Custis Law, P.C. Files Wage and Hour Class Action Against Planet Fitness Gyms
Summary: Custis Law, P.C. has filed a class action lawsuit against two Planet Fitness gyms for violations of California’s Labor Code and Unfair Competition Law. The defendants—Wingman, Inc. and Wingman Partners II, Inc. and their owners—operate the Planet Fitness gyms in Lancaster and Palmdale, California.
Los Angeles employment law firm Custis Law, P.C. has filed a class action lawsuit against two Planet Fitness gyms for violations of California’s Labor Code and Unfair Competition Law. The defendants—Wingman, Inc. and Wingman Partners II, Inc. and their owners—operate the Planet Fitness gyms in Lancaster and Palmdale, California. The lead plaintiff is Levi Maldonado, a former Member Services Representative. The lawsuit was filed on behalf of the plaintiff and all current and former employees who worked for either Planet Fitness in Palmdale or Lancaster at any time between March 18, 2015 and the present.
The complaint alleges that Planet Fitness (a) failed to pay minimum wages and overtime compensation for all hours worked because employees were required to work “off-the-clock” and not all working time was recorded; (b) failed to provide legally required, off-duty meal periods; (c) failed to reimburse employees for business-related expenses they incurred at Planet Fitness’s direction; (d) violated the employees’ rights to paid sick leave; (e) failed to provide accurate wage statements; (f) failed to pay wages when due at termination or resignation; and (g) violated California’s Private Attorneys General Act, commonly known as PAGA.
The class action is seeking all available remedies, including back wages, statutory penalties and civil penalties, on behalf of the current and former employees and the State of California. The class action lawsuit is pending in the Los Angeles County Superior Court, Case No. 19STCV09210.
Employers Cannot Shift The Cost Of Running Their Business To Their Employees
California law prohibits employers from shifting their cost of doing business and operating expenses on to their employees. Specifically, Labor Code Section 2802 requires the employer to reimburse the employees for “all necessary expenditures or losses incurred by the employee in direct consequence of the discharge of his or her duties, or of his or her obedience to the directions of the employer.”
As alleged in the complaint, Planet Fitness required employees to incur business-related expenses in several ways:
- Planet Fitness required employees to spend their own money to obtain work uniforms;
- Planet Fitness required employees to spend their own money to launder their work uniforms; and
- Planet Fitness required employees to spend their own money to use their personal cell phones and data plans for work purposes.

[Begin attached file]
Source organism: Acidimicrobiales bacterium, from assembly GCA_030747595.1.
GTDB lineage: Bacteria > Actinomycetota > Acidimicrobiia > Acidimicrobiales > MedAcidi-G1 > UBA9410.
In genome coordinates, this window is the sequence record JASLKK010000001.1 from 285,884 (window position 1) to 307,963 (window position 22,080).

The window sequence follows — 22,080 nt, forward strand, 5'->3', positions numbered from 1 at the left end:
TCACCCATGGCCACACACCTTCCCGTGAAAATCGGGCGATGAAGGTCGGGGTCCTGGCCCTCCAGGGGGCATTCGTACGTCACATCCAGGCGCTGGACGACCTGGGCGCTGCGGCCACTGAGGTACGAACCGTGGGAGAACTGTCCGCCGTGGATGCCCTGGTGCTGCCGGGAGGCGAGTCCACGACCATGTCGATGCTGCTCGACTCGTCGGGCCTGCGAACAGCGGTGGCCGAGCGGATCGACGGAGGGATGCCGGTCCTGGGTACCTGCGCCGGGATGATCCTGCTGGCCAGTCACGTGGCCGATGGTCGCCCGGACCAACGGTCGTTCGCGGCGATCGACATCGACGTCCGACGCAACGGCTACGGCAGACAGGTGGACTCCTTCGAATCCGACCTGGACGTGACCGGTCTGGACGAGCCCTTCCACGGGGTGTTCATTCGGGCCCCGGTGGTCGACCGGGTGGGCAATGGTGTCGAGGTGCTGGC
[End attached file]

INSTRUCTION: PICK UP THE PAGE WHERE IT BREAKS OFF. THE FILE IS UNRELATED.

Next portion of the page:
California law regarding uniforms is clear: When an employer requires employees to wear a uniform—defined to include “wearing apparel and accessories of distinctive design or color”—the employer is required to provide and maintain the uniform. If an employee is required to obtain and/or maintain a work uniform, then the employee is incurring an expense that must be reimbursed.
California law regarding cell phone use is also clear: If an employee is required to make work-related calls on a personal cell phone, or to otherwise use a personal cell phone for work-related purposes, then the employee is incurring an expense that must be reimbursed. The complaint alleges that Planet Fitness failed to reimburse its employees for the expenses they incurred in obtaining and maintaining uniforms, and in using their cell phones for work purposes.
Off-The-Clock Work: Failing To Pay For Hours Worked But Not Recorded
Off-the-clock work is work that an employee does that is not recorded “on the clock” and is, thus, not properly compensated. If an employer requires employees to do anything after they’ve punched out for the day, or before they’ve punched in, the employees are working off-the-clock.
California employers are required to pay an employee for any time that the employee is subject to the employer’s control. That means that an employer cannot require employees to work off-the-clock.
The Planet Fitness complaint alleges that the gyms required employees to work off-the-clock in three ways: (1) the gyms required employees to review and respond to emails off-the-clock on a daily basis; (2) the gyms required employees to take their own time off-the-clock to wash their work uniforms; and (3) the gyms required employees to use their WhenToWork mobile app frequently while they were off-the-clock for business purposes.
The Private Attorneys General Act of 2004 (PAGA)
PAGA is a law that allows a current or former employee to represent other current and former employees whose rights under California’s Labor Code have been violated by their employer. In effect, PAGA deputizes an employee to become a “private attorney general.” In that role, the employee represents both the State of California and all other “aggrieved employees.”
PAGA allows the lead aggrieved employee, or plaintiff, to seek civil penalties for the employer’s violations of the Labor Code. Those civil penalties are awarded in addition to the unpaid wages and statutory penalties available to current and former employees under the Labor Code. In the Planet Fitness case, the lead plaintiff is seeking civil penalties for alleged violations of Labor Code Sections 201, 202, 203, 204, 226, 226.7, 233, 234, 246(i), 512(a), 1174(d), 1182.12, 1194, 1197, 1198 and 2802. Any civil penalties recovered will be divided between the State of California and the aggrieved employees.
For more information about the lawsuit against the Planet Fitness gyms in Lancaster and Palmdale, California, or for questions about other Planet Fitness gyms, contact Custis Law, P.C.
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